World Review | Why Russia fears radical Islam threat after Nato leaves Afghanistan

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Why Russia fears radical Islam threat after Nato leaves Afghanistan

Why Russia fears radical Islam threat after Nato leaves Afghanistan
Afghan police patrol an area after a bomb was diffused in Herat (photo:dpa)
Why Russia fears radical Islam threat after Nato leaves Afghanistan
Afghanistan and neighbouring countries

RUSSIA’S leadership is fearing for the safety of its southern borders when Nato troops pull out of Afghanistan.

US involvement in Afghanistan is expected to end in 2014 and the Kremlin fears a possible return to the situation of the 1990s, when militant groups extended their activities from Afghanistan into central Asia, seriously destabilising both Tajikistan and Uzbekistan.

This threat was underscored by former Russian Interior Minister (1995-1998) Army General Anatoly Kulikov in February 2013 when he said, ‘If the situation in Afghanistan is not normalised within the next two years, this will affect the stability of the central Asian countries and, consequently, Russia’s southern borders.’

The Kremlin has reason to be concerned. If the Afghan army proves incapable of taking on the responsibilities of the International Security Assistance Force (ISAF), the Nato-led security mission, then the country could return to factional struggles or plunge into open civil war.

Russia would then see a spread of militant Islam and a surge in the narcotics trade that crosses central Asia.

It is not surprising that Russia’s President Vladimir Putin has been living up to his commitments to support ISAF in Afghanistan. Moscow has granted overflight rights. It has raised no objections to Nato operations out of bases in countries in central Asia, and it has granted transit use of a base on its own territory, at Ulyanovsk in the Volga region.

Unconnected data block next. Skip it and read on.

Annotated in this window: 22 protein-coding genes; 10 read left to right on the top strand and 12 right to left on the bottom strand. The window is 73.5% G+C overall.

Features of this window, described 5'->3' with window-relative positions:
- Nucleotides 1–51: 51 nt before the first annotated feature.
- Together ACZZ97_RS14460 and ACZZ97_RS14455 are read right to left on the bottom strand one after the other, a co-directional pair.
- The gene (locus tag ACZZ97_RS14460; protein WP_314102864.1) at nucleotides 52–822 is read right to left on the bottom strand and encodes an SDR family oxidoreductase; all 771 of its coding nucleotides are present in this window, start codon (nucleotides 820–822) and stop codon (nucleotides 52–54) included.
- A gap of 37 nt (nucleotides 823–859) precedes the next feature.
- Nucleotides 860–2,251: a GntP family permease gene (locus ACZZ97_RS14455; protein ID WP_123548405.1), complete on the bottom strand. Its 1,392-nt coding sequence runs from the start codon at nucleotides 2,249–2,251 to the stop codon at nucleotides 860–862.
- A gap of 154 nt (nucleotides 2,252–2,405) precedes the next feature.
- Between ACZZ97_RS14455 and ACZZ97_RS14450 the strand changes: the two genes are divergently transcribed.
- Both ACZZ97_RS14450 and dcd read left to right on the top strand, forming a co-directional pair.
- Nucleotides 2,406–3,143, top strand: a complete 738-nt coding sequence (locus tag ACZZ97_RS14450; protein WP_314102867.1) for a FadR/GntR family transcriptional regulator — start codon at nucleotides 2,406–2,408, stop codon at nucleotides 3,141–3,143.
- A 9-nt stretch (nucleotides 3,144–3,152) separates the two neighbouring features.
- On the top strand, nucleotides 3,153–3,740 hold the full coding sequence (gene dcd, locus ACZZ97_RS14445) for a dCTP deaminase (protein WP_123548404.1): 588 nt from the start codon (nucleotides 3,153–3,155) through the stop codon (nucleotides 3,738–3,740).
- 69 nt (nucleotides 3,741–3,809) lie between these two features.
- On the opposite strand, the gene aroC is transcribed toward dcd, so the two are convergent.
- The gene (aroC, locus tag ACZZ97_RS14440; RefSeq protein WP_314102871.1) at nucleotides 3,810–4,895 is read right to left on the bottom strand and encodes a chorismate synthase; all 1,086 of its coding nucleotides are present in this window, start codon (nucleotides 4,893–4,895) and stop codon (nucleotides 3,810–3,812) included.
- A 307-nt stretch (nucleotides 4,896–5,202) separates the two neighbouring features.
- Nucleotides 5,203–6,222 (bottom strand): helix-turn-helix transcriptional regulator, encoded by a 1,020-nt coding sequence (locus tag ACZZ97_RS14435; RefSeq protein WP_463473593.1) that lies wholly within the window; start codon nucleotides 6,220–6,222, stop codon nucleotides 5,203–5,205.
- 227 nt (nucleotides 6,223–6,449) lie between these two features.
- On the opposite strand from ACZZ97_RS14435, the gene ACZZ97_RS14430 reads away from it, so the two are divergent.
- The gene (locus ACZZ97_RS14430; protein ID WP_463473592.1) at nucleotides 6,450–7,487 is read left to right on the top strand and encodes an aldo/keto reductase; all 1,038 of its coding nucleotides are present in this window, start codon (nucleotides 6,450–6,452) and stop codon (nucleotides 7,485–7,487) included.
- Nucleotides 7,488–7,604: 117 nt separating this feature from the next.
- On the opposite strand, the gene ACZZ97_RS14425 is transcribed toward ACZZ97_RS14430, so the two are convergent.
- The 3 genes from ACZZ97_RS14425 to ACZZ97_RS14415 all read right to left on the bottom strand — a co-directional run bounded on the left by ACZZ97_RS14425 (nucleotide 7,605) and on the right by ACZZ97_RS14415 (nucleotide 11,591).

While Moscow has pleaded with Washington to extend its presence in Afghanistan, until ‘the job is done’, there has also been mounting concern about remaining US influence in the region as a whole.

There are reports that the US is in talks with the Afghan government on maintaining a presence even after 2014, which would entail thousands of army instructors, special units and air force units.

Yet, even if some American forces do remain, they will not be able to play any significant role is preserving stability and security. That burden will be shifted onto Russian shoulders - and Russia is far from ready for the task.

Moscow abhors the thought of having to send troops back into a country that it left in humiliation 24 years ago. The Soviet war in Afghanistan (1979-1989) left bitter memories of more than 14,000 Soviet troops killed and some 100,000 wounded.

Although the present Russian leadership would be reluctant to send young men back to die in Afghanistan, Russia may still have to become seriously involved. This is because the weaponry presently used by the Afghan forces is of Russian origin. This is partly the result of a long Soviet/Russian involvement in the country, which left a combined legacy of Russian military hardware and of Afghan skills in operating this hardware. But the weapons are not only left-overs from the Soviet era.